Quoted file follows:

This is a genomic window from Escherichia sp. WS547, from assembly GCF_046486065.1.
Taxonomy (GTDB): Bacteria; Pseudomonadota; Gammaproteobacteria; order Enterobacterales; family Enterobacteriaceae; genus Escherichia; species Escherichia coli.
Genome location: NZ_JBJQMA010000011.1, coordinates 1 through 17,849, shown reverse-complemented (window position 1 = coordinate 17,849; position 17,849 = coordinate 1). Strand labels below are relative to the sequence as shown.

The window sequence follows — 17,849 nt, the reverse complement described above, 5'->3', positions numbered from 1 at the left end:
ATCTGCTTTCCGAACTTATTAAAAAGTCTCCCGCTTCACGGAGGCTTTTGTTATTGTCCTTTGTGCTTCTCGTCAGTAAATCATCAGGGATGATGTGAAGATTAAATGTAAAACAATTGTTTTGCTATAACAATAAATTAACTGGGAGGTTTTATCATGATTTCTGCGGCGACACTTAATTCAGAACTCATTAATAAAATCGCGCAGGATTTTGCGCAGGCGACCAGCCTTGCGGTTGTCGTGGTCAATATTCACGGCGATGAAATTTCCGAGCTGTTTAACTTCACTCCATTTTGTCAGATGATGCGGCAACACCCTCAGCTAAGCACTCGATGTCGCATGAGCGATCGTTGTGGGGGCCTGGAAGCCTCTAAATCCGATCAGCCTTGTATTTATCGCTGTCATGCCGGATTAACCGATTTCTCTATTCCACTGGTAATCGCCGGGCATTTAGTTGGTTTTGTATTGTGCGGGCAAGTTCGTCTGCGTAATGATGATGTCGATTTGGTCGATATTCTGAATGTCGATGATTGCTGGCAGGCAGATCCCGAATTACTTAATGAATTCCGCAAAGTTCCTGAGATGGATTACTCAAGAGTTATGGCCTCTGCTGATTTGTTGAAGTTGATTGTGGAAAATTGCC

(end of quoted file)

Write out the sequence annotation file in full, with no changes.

This is a genomic window from Escherichia sp. WS547, from assembly GCF_046486065.1.
Taxonomy (GTDB): Bacteria; Pseudomonadota; Gammaproteobacteria; order Enterobacterales; family Enterobacteriaceae; genus Escherichia; species Escherichia coli.
Genome location: NZ_JBJQMA010000011.1, coordinates 1 through 17,849, shown reverse-complemented (window position 1 = coordinate 17,849; position 17,849 = coordinate 1). Strand labels below are relative to the sequence as shown.

The window sequence follows — 17,849 nt, the reverse complement described above, 5'->3', positions numbered from 1 at the left end:
ATCTGCTTTCCGAACTTATTAAAAAGTCTCCCGCTTCACGGAGGCTTTTGTTATTGTCCTTTGTGCTTCTCGTCAGTAAATCATCAGGGATGATGTGAAGATTAAATGTAAAACAATTGTTTTGCTATAACAATAAATTAACTGGGAGGTTTTATCATGATTTCTGCGGCGACACTTAATTCAGAACTCATTAATAAAATCGCGCAGGATTTTGCGCAGGCGACCAGCCTTGCGGTTGTCGTGGTCAATATTCACGGCGATGAAATTTCCGAGCTGTTTAACTTCACTCCATTTTGTCAGATGATGCGGCAACACCCTCAGCTAAGCACTCGATGTCGCATGAGCGATCGTTGTGGGGGCCTGGAAGCCTCTAAATCCGATCAGCCTTGTATTTATCGCTGTCATGCCGGATTAACCGATTTCTCTATTCCACTGGTAATCGCCGGGCATTTAGTTGGTTTTGTATTGTGCGGGCAAGTTCGTCTGCGTAATGATGATGTCGATTTGGTCGATATTCTGAATGTCGATGATTGCTGGCAGGCAGATCCCGAATTACTTAATGAATTCCGCAAAGTTCCTGAGATGGATTACTCAAGAGTTATGGCCTCTGCTGATTTGTTGAAGTTGATTGTGGAAAATTGCC